We’ve all done it. We’ve all heard our female friends do it. The urge to qualify the fact that you’re a feminist with “But I don’t hate men! I’m not a man-hater!” as if the two go hand in hand.
And I think it’s time to stop.
I get why we do it. We don’t want the conversation to turn men off. We don’t want them to feel excluded or maligned. We want men to feel welcome in that conversation.
But think of it this way: almost every public conversation on earth is catered towards men. Politics and the media are disproportionately made up of conversations between men, about men and the things that are of interest to them. Almost every public space has been catered towards the interests and needs of men - from the workplace, to the research lab, to the White House.
Feminist spaces and dialogues are by no means exclusively for women, but they’re some of the only places and conversations that have been catered towards the interests and needs of people who aren’t men. And that’s important.
Conversations about feminism are the last conversations that need to be catered towards men.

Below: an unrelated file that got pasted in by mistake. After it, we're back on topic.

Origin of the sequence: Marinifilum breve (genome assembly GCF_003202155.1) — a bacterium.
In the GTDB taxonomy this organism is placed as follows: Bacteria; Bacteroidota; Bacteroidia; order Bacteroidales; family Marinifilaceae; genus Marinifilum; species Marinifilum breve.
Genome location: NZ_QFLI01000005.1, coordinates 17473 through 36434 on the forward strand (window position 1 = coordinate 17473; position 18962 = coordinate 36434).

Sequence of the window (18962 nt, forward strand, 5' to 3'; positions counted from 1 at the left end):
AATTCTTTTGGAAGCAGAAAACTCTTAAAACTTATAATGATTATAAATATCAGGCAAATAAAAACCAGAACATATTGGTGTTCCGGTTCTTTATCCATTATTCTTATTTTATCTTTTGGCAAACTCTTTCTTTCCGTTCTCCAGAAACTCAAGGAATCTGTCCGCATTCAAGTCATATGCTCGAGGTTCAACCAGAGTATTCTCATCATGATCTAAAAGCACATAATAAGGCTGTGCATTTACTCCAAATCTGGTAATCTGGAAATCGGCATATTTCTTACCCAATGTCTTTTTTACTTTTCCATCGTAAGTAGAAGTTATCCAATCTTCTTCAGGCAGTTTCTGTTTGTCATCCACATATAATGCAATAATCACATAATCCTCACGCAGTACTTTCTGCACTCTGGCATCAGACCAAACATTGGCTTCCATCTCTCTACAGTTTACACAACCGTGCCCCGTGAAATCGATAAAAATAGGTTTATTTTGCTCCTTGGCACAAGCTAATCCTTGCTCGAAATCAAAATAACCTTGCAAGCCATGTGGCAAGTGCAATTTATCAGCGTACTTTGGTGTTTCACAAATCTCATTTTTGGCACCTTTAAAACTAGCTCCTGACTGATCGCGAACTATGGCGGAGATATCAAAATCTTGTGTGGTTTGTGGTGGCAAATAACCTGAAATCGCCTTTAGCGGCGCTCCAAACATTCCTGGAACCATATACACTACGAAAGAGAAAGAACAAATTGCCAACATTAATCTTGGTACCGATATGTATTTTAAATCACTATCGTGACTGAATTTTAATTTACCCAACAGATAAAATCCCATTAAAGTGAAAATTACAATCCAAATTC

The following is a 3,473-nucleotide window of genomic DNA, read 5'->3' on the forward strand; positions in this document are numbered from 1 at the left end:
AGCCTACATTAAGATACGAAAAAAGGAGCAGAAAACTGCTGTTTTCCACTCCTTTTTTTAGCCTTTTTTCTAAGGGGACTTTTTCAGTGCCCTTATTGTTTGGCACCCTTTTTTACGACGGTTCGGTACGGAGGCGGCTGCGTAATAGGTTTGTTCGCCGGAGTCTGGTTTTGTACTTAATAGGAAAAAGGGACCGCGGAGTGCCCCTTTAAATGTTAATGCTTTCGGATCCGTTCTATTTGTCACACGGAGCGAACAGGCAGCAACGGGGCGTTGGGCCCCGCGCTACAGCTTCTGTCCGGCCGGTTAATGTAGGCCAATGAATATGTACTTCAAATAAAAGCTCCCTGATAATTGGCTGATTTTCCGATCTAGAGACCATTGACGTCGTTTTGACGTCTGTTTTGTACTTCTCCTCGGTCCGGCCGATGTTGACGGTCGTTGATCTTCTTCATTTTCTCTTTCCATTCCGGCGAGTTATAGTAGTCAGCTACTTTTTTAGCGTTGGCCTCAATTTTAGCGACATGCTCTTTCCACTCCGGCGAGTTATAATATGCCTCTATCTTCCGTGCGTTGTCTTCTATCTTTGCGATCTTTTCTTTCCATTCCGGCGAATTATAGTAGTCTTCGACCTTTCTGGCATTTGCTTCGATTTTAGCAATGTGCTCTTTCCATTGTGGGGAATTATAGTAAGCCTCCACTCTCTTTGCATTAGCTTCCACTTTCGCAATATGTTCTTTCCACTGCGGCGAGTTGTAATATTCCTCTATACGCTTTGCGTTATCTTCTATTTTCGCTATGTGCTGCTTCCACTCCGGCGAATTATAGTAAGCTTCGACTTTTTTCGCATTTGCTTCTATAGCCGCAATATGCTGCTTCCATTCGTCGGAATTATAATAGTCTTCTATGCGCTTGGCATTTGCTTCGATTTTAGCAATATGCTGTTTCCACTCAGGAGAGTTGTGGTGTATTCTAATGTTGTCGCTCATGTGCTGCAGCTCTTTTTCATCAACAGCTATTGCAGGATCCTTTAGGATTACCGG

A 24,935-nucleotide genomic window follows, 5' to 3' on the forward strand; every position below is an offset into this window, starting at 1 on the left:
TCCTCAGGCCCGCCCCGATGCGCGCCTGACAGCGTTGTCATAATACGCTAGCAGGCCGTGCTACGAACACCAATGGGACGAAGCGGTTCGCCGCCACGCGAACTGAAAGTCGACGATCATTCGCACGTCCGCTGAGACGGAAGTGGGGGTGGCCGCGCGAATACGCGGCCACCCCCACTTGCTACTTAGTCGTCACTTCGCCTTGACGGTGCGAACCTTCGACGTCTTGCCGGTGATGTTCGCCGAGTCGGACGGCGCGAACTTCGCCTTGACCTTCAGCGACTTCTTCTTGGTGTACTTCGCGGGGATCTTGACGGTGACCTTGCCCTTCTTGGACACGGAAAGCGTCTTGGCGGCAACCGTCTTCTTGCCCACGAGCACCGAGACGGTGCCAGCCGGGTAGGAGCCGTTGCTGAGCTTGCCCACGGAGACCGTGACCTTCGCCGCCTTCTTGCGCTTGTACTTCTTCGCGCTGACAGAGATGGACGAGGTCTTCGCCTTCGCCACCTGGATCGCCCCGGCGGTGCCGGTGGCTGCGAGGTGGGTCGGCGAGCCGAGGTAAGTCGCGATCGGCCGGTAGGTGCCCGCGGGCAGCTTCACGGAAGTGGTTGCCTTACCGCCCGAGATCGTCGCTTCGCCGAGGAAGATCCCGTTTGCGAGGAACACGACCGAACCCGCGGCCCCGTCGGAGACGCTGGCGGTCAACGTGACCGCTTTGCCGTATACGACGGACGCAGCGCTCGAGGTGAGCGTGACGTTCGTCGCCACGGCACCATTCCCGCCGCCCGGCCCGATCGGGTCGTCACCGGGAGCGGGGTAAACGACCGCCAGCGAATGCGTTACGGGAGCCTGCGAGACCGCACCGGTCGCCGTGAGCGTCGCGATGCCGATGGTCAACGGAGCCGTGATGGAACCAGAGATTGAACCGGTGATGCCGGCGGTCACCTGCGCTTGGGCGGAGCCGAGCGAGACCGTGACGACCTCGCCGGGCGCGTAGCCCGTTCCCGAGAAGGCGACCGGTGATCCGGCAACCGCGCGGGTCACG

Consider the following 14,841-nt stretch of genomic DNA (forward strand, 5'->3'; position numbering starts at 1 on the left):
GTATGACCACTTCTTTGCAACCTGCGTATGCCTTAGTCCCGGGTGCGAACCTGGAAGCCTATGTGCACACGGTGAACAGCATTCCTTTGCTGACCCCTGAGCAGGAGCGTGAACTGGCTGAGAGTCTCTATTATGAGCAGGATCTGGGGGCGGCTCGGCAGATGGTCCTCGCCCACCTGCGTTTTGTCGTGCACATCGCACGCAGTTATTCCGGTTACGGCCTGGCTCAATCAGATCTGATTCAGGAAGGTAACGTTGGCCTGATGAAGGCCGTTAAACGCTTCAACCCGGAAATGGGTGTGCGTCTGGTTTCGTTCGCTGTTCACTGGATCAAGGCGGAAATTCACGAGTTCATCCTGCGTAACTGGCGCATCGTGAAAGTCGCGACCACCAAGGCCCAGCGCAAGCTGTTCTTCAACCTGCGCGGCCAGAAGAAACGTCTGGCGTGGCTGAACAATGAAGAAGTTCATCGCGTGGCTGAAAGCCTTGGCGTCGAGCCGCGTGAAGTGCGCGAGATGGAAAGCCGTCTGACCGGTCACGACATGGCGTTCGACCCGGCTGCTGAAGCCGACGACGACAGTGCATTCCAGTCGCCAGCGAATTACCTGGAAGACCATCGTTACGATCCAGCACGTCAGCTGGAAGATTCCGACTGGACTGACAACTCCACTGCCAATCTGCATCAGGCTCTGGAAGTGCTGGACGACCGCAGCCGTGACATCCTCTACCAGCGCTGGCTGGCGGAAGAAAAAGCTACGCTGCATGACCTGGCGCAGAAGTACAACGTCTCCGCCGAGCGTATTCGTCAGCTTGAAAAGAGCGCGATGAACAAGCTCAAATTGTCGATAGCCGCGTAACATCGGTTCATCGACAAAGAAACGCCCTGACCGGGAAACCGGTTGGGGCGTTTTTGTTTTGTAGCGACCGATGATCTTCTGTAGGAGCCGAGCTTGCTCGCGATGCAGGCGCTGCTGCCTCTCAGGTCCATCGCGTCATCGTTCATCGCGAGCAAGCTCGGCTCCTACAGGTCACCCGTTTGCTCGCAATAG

I honestly mean this as a compliment to men: we should assume that they are smart enough and evolved enough to know that, when we say we’re feminists, we’re not saying that we hate men. We’re saying that we believe in equal rights between all people, regardless of arbitrary social categories like gender. We’re saying that we believe our society is an unjust power structure that rewards men and punishes everyone else. We’re saying that we believe we deserve to be paid as much and taken as seriously as men. We’re saying that we believe in a better future for everyone, and we want to fight for that.
Never again will I entertain the idea that feminism = man-hating. I’m not going to preface my belief in women’s rights with a comment that’s intended to soothe the egos of the men in the room. These conversations simply should not be catered towards making men feel as comfortable as possible. They’re not meant to be comfortable for anybody! You think we’re having a good time discussing the likelihood of us being raped in our lifetime? No, sir.
I’m not saying there aren’t valid ways to include men in feminist conversations. The patriarchy hurts men almost as much as it hurts women. And we should be fighting against the forces that tell men they should never be vulnerable, that they can’t wear eyeliner or dresses, and that violence is a solution to any of their problems.
Men are welcome in any conversation about feminism that I’m a part of, and I think we would be hard pressed to create progress without that inclusion. Change doesn’t happen if we don’t talk, listen and learn from one another.
I’m just done saying “I’m a feminist, but I don’t hate men! I love men! I have heaps of male friends!”
I’m a feminist. End of.Support Villainesse